Hopkins Co. schools expanding in person learning to 4 days a week

Hopkins Co. schools expanding in person learning to 4 days a week

HOPKINS CO., Ky. (WFIE) - The Hopkins County Board of Education has voted to expand in-person learning to four days a week starting Feb. 25.

School officials say Wednesdays will continue to be used for remote learning and deep cleaning.

Parents will still have the choice for their students to be enrolled in the Remote Learning Program.

They are asked to notify their school by Friday, Feb. 19, if their child will be switching to a different learning model.

To allow time to prepare school buildings for the return of more students, all students will use remote learning from Monday, Feb. 22, through Wednesday, Feb. 24.

There will also be virtual learning from April 12 - April 16, the week following Spring Break.

School officials say the decision was made because of loss of student learning, community input, and the social and emotional health of students.

They say they now have rapid testing by school nurses, as well as staff vaccinations.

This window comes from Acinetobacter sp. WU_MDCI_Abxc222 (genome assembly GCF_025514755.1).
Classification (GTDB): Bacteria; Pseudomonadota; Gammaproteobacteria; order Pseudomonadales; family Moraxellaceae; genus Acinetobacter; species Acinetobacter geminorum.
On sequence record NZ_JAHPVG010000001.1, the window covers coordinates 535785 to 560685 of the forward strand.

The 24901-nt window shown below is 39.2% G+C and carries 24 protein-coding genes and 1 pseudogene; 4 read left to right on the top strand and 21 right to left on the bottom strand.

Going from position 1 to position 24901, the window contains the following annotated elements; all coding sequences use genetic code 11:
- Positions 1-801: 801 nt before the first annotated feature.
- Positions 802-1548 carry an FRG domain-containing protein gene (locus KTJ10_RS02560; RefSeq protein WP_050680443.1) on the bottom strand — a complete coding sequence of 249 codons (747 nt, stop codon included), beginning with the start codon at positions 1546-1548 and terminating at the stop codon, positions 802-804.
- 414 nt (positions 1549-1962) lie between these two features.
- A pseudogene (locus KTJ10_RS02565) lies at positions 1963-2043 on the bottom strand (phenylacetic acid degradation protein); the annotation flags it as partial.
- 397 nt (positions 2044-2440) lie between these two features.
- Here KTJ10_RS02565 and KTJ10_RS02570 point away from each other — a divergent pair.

The district will continue to follow Kentucky’s Healthy at School Guidelines. Please note the following:

● Parents should not send their children to school if they are sick or show symptoms of infectious illness. Contact the school nurse to request a COVID test. These tests will be performed in the vehicle outside the school building. Hopkins County Health Department recommendations for when sick children may return to school are posted on the district’s COVID website (link below).

● Masks will be worn at all times except when students are eating.

● Social distancing of 6 feet will be observed as much as possible.

● Wednesdays will continue to be used for remote learning and deep cleaning.

● All campuses will be closed to outside foot traffic.

● Seating charts will be maintained for contact tracing purposes.

“We’re so excited to see our students and have them back on campus, but you know, as superintendent, I worry about maintaining a healthy work force,” said Dr. Deanna Ashby. “I also want to make sure we’re doing everything we can to keep our students safe, our transportation, food workers and custodians.”

Ashby says she recognizes there’s been a loss of learning since going virtual and believes bringing students back will help and improve mental health.

Ashby tells us participating in this new plan is completely optional and entirely up to students and their parents.

This means you can stay virtual if that’s what’s best for you. Ashby just asks that you call your school before February 19 to let them know if you’ll be participating so staff can prepare.

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